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British Literary History: The Modern Period. Essay Discusses Various Aspects Of Modernism By Studying Joyce's "Ulysses", Woolf's "To The Lighthouse" And Forster's "A Passage To Inida"

681 words - 3 pages

The Modernist movement was concerned with the accelerating pace of society toward destruction and meaninglessness. In the late 1800s many of society's certainties were undermined. Marx demonstrated that social class was created, not inherent; Freud boiled down human individuality to an animalistic sex drive; Darwin provided evidence that the Bible might not be literally true; and Nietzsche argued that even the most deeply-held ethical principles were simply constructions. Modernist writers attempted to come to terms with where humanity stood after its cornerstones had been pulverized. The movement sifted through the shards of the past looking for what was valuable and what could inspire construction of a new society.A common motif in Modernist fiction is that of an alienated individual--a dysfunctional individual trying in vain to make sense of a predominantly urban and fragmented society. In Romanticism language was transformative: the reader was transported by the poem. In ...view middle of the document...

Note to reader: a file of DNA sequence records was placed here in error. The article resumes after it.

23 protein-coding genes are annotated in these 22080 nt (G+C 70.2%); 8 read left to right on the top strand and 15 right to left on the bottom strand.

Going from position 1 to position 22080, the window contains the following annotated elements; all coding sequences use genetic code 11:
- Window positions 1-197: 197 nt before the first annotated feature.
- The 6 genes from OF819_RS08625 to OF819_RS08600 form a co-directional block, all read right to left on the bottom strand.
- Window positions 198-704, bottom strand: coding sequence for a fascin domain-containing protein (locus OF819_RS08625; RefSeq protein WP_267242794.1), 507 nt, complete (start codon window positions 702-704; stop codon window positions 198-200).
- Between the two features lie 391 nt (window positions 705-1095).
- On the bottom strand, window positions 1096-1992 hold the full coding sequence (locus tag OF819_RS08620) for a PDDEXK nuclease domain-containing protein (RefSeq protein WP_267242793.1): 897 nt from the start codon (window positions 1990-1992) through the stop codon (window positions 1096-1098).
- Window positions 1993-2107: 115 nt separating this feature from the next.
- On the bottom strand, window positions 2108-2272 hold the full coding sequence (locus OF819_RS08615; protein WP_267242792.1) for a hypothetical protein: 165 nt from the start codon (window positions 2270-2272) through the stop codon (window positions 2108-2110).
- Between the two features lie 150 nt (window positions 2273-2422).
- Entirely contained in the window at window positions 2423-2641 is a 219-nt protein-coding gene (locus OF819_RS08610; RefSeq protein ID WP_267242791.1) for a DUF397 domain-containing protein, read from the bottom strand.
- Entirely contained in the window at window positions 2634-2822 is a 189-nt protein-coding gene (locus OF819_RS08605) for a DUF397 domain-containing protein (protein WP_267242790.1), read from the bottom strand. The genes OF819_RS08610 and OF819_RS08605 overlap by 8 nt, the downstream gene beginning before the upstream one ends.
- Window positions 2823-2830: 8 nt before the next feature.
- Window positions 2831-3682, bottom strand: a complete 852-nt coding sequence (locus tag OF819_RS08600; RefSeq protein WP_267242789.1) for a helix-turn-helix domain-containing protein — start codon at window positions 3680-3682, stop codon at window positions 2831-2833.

Another connection with Bloom arises when he thinks of Mulligan as a usurper. This concept of betrayal is re-worked later when Bloom worries about his wife's affair with Boylan. Further to these points, the anti-semitism, which Haines reveals, also sets the scene for Bloom's entrance as the outsider as he is Jewish.Instead of chronicling the many things characters say and do to one another, Virginia Woolf concentrated on the innumerable things that exist beneath the surface of speech and action. Achieving this goal required the development of stream of consciousness. Throughout the novel, Woolf maintains a voice distinct and distant from those of her characters. The pattern of young James's mind, for instance, is described in the same lush language as that of his mother and father. It is more apt to say, then, that the novel is about the stream of human consciousness-the complex connection between feelings and memories-rather than a literary representation of it.In Forester's A Passage to India, the narration is written in third person. At the same time, however, the narrative withholds a full explanation of certain events, most notably the misadventures that befall Mrs. Moore and Adela Quested at the Marabar Caves. Indeed, in recounting these details, the narrator is ambiguous rather than omniscient. A degree of ambiguity also surrounds the depiction of certain characters. Often, relatively minor will appear in a scene without much introduction. Forster seems to take their presence for granted. This technique mimics the way that people might come and go in real life.Thus the hallmark of modern works is the visibility of the fragments that compose it. There are no finely-wrought connections, explanations, interpretations etc.,-no continuity or perspective or security. A typical modernist story will seem to begin arbitrarily, advance inexplicably, and end without resolution. Symbols and images are used instead of statements. Still, a lot of modernist stuff has a distinct coherence-the reader just has to dig for it. This makes for challenging and difficult reading, but in the end the reader may even be said to participate in the creation of the work. And the search for meaning becomes an end in itself rather than a means to an end-the purpose becomes the search rather than the thing sought after.

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